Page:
How to find the area of a circle - and other things being Googled by frazzled parents right now

Image/Giphy
Image/Giphy 

If you've found yourself in a cold sweat recently, trying to remember how to do fractions/algebra/circle the adjective in a sentence, then you're not alone.

With the pandemic forcing school closures around the world, parents who might have once said, "But Miss, when am I ever going to need calculus?" are turning to Google in droves for a re-introduction to cos, sin, tan, the rules of grammar -  and a crash course in whatever subjects their kids are studying. 

According to Google, maths homework in particular is stumping Aussie parents. And if you're one of then, the top five "how to questions" in Australia might look familiar.

Here's what we've been searching:

  • How to find the area of a circle
  • How to simplify fractions
  • How to divide fractions
  • How to multiply fractions
  • How to find the circumference of a circle

How to find the median, calculate a percentage and draw a rectangular prism are other questions parents have Googled over the past few weeks and months. 

Google also reveals that our general knowledge across a number of areas is somewhat rusty:

Our top five searches of late have included:

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  • What is an ecosystem?
  • What is a polygon?
  • What is a composite number?
  • What is emotive language?
  • What is personification?

Parents have also asked Google about homophones, erosion, stanzas, square numbers and my personal favourite: "What is an adverb for kids?"

So why are we all struggling so much with our kids' homework? Have we really forgotten everything or has school just changed?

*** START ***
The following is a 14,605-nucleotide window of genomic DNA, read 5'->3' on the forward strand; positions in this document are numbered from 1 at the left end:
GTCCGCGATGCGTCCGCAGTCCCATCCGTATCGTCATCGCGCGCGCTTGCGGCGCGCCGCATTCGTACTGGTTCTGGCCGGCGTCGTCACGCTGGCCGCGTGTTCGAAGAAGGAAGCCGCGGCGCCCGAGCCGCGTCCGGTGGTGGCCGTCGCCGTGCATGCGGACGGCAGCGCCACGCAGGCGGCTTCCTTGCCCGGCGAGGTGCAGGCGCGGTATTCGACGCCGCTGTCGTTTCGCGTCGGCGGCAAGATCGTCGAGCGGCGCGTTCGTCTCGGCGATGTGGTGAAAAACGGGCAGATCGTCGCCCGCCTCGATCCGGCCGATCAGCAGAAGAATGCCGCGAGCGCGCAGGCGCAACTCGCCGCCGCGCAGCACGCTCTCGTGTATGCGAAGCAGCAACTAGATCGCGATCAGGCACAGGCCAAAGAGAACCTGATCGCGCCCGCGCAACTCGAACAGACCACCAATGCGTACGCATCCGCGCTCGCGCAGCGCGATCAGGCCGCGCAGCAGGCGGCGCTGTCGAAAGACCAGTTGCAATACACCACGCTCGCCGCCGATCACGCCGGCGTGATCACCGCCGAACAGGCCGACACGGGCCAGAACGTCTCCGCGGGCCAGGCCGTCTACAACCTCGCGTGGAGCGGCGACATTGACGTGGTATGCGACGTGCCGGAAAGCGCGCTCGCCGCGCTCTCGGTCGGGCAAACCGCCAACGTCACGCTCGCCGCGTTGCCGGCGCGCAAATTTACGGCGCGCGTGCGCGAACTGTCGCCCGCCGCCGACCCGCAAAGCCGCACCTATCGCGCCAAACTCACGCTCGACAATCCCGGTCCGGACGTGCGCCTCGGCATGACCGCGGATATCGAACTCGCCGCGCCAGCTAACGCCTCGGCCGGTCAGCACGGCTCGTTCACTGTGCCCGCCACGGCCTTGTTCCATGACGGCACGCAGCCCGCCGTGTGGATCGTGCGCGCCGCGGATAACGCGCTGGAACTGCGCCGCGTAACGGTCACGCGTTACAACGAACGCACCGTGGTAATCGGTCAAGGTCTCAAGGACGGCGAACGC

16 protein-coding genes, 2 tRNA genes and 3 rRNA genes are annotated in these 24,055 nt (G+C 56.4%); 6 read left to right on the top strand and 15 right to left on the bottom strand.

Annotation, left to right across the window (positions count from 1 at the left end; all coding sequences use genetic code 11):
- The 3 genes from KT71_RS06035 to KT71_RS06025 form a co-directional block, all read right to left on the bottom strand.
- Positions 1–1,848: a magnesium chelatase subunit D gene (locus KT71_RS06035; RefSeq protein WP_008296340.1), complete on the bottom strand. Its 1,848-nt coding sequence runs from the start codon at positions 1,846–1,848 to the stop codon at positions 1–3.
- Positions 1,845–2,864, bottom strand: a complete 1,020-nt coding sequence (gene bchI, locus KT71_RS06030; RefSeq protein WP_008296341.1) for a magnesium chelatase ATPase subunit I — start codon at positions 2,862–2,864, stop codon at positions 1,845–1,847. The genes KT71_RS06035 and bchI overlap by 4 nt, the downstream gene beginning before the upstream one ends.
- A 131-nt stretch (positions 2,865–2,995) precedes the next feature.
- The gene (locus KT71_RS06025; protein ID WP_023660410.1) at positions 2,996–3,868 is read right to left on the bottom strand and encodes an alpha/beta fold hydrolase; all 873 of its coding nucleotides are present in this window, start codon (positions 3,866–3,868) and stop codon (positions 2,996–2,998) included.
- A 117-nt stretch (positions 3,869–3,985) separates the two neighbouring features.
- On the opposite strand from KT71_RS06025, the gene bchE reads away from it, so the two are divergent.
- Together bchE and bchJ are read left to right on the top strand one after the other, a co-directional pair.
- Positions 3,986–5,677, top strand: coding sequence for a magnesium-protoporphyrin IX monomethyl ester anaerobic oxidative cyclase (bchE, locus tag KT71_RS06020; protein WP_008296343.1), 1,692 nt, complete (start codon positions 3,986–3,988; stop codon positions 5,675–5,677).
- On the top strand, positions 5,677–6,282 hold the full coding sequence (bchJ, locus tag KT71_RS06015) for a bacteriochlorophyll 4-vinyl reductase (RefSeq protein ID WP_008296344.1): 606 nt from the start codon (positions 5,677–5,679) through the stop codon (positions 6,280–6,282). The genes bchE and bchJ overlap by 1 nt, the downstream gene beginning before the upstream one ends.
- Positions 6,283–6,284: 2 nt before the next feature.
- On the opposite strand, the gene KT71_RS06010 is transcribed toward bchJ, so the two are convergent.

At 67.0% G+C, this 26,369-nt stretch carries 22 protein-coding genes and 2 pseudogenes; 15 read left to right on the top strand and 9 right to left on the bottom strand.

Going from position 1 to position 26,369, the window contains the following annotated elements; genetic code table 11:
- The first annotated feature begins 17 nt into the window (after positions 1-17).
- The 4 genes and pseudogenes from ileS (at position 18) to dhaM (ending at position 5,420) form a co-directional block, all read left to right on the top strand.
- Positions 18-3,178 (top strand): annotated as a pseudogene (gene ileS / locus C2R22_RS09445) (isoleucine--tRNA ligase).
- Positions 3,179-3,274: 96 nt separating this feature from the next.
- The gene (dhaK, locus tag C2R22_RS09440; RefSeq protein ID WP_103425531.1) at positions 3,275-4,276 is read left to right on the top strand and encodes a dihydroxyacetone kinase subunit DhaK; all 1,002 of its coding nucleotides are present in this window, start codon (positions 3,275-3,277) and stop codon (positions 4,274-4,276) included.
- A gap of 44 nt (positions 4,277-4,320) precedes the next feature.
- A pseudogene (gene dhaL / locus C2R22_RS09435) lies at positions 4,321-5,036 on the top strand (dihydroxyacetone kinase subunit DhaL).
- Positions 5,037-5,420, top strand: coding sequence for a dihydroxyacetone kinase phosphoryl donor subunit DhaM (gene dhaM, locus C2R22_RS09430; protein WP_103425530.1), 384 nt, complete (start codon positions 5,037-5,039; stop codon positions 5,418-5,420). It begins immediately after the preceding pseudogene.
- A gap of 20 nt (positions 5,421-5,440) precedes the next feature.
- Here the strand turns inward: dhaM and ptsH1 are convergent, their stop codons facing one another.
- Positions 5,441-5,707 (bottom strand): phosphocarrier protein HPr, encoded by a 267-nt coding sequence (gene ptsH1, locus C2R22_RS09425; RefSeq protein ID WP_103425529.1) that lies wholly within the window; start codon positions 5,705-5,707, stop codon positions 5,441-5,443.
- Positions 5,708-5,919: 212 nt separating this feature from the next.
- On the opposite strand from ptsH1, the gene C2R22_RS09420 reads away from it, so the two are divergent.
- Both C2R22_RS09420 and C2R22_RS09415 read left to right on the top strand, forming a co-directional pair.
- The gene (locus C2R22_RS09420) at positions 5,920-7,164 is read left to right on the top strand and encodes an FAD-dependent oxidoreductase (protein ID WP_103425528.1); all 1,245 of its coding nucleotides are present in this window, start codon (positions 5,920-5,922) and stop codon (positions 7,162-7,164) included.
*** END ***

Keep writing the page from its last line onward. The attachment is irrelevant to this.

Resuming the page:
According to Professor Gary Falloon, Director of International Engagement and Professor of STEM Education and Digital Learning in the Macquarie School of Education, you're not imagining it - today's learning is very different. 

"The multiplication chants, grammar rhymes and rote learning many parents grew up with are no longer the primary emphasis of the school curriculum, and while that is a concern for many, the changes parents may notice represent important developments in preparing children for their futures," he explained in an article for The Lighthouse

"It's tricky because we've all been to school so we're all experts and we always measure how we think things should be against how we experienced it," Professor Falloon says."But the world is a much more complicated place now with so many challenges that traditional thinking can't easily help us resolve."

But while it might be frustrating for us as we battle with a new way of learning, research has shown that it's the best thing for our kids.

"The curriculum has come a long way from the rote 'drill and kill' kind of process it used to be, because research (such as that from the OECD's Knowledge for 2030 report) suggests that these approaches simply don't equip kids with the type of thinking skills they will need to adapt to the rapidly changing environments and situations they will encounter in their future lives," he said.

And the challenge might just be good for us - as long as we remember it. 

"Parents are understanding now the reality of what teachers face every day," Professor Falloon said.

Amen.

Help with homework aside, I reckon Nobel prize winner and leading Australian immunologist Professor Peter Doherty isn't the only one Googling Dan Murphy's opening hours at the moment.